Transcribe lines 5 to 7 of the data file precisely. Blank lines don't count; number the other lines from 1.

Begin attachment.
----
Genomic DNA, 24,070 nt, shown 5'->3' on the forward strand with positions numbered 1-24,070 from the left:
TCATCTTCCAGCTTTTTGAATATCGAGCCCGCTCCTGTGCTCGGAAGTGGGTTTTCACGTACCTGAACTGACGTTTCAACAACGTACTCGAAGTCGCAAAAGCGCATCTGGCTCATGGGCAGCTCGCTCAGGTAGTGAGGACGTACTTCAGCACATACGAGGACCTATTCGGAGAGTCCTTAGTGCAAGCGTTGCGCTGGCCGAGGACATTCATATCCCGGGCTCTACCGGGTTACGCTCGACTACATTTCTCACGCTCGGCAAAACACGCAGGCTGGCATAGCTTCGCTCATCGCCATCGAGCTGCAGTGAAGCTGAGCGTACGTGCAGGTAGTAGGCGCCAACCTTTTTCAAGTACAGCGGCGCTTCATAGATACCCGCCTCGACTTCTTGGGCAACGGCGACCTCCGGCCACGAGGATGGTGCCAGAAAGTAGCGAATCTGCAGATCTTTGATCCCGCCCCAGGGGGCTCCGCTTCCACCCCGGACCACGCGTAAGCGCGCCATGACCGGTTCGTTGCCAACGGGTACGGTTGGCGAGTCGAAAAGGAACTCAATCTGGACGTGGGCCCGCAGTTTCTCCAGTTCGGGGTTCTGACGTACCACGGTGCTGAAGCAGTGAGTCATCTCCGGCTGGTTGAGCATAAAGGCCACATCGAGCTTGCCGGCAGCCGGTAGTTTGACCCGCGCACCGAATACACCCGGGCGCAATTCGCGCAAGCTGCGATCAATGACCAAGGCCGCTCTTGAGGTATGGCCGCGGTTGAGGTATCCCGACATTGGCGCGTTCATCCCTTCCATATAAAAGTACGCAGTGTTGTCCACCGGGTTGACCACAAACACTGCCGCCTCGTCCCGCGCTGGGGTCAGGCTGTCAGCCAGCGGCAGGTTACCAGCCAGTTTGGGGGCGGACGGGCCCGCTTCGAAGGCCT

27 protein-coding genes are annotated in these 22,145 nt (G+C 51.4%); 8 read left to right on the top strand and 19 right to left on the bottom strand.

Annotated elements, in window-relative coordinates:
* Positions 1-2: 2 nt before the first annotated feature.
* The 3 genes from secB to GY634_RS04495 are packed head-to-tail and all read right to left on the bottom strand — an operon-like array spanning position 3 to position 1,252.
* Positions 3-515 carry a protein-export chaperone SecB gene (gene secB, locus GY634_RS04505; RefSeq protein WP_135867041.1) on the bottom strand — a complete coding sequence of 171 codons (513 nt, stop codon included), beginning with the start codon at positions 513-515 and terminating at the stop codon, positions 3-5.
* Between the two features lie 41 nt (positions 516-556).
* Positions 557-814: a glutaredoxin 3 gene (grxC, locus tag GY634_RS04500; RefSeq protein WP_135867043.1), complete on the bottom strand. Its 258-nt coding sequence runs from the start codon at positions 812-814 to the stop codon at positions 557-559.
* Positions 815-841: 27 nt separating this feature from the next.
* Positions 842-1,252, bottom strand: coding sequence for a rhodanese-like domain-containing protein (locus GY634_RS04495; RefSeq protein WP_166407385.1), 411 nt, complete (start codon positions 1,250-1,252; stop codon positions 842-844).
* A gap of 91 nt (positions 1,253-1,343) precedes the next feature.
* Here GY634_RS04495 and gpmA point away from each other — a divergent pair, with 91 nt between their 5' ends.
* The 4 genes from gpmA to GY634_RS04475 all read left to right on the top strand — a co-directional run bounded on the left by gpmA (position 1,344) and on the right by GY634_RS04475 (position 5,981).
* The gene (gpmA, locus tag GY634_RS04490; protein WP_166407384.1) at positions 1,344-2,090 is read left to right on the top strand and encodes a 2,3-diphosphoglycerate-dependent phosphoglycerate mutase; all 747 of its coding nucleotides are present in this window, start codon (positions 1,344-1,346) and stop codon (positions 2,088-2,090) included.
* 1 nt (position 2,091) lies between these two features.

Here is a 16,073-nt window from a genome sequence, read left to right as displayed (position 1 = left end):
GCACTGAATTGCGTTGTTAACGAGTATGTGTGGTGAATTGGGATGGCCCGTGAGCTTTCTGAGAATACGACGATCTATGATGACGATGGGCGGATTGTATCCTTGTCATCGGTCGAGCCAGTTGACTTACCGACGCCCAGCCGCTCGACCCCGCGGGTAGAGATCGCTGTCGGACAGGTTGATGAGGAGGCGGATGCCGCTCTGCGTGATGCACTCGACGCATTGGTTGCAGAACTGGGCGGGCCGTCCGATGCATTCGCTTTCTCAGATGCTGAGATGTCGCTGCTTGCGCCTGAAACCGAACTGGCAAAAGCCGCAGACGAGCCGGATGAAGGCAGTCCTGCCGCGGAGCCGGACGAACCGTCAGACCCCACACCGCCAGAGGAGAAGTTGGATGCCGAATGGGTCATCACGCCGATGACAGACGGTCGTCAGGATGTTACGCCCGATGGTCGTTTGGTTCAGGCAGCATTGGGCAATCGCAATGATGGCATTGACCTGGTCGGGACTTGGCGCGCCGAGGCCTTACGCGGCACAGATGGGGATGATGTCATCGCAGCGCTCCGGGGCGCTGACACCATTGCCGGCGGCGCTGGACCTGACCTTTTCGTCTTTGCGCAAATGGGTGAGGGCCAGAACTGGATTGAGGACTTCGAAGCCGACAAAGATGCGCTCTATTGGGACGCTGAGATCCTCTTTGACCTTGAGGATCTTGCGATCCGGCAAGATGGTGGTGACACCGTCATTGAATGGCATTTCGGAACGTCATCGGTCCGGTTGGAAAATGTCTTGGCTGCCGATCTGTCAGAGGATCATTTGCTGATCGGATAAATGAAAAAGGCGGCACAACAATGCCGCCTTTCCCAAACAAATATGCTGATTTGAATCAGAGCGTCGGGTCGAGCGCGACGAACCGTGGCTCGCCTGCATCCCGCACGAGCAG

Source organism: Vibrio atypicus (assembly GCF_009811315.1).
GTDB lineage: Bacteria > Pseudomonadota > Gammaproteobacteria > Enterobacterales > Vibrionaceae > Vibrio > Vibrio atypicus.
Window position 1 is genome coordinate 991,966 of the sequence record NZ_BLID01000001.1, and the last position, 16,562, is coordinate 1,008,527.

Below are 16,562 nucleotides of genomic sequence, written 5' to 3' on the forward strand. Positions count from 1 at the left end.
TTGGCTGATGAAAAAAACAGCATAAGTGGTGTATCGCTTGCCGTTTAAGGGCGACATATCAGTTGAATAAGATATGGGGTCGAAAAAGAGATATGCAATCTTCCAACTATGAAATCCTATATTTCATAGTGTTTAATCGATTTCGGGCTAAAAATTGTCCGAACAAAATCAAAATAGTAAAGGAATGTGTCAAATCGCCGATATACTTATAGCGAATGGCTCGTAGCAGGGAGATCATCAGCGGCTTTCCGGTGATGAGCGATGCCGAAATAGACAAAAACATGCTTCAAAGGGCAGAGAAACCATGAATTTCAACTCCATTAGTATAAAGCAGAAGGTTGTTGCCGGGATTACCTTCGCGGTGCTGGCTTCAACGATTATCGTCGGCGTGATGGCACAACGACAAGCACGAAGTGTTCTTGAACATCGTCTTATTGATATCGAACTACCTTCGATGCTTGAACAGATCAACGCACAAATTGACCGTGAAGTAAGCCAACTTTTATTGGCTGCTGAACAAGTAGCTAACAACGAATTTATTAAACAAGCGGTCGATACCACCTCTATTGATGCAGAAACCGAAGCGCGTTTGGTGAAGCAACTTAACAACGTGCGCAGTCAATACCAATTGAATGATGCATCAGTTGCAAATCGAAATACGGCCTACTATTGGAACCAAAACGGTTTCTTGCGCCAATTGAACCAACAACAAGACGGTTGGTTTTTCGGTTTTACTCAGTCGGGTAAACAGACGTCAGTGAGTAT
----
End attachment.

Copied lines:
* Positions 1-2: 2 nt before the first annotated feature.
* The 3 genes from secB to GY634_RS04495 are packed head-to-tail and all read right to left on the bottom strand — an operon-like array spanning position 3 to position 1,252.
* Positions 3-515 carry a protein-export chaperone SecB gene (gene secB, locus GY634_RS04505; RefSeq protein WP_135867041.1) on the bottom strand — a complete coding sequence of 171 codons (513 nt, stop codon included), beginning with the start codon at positions 513-515 and terminating at the stop codon, positions 3-5.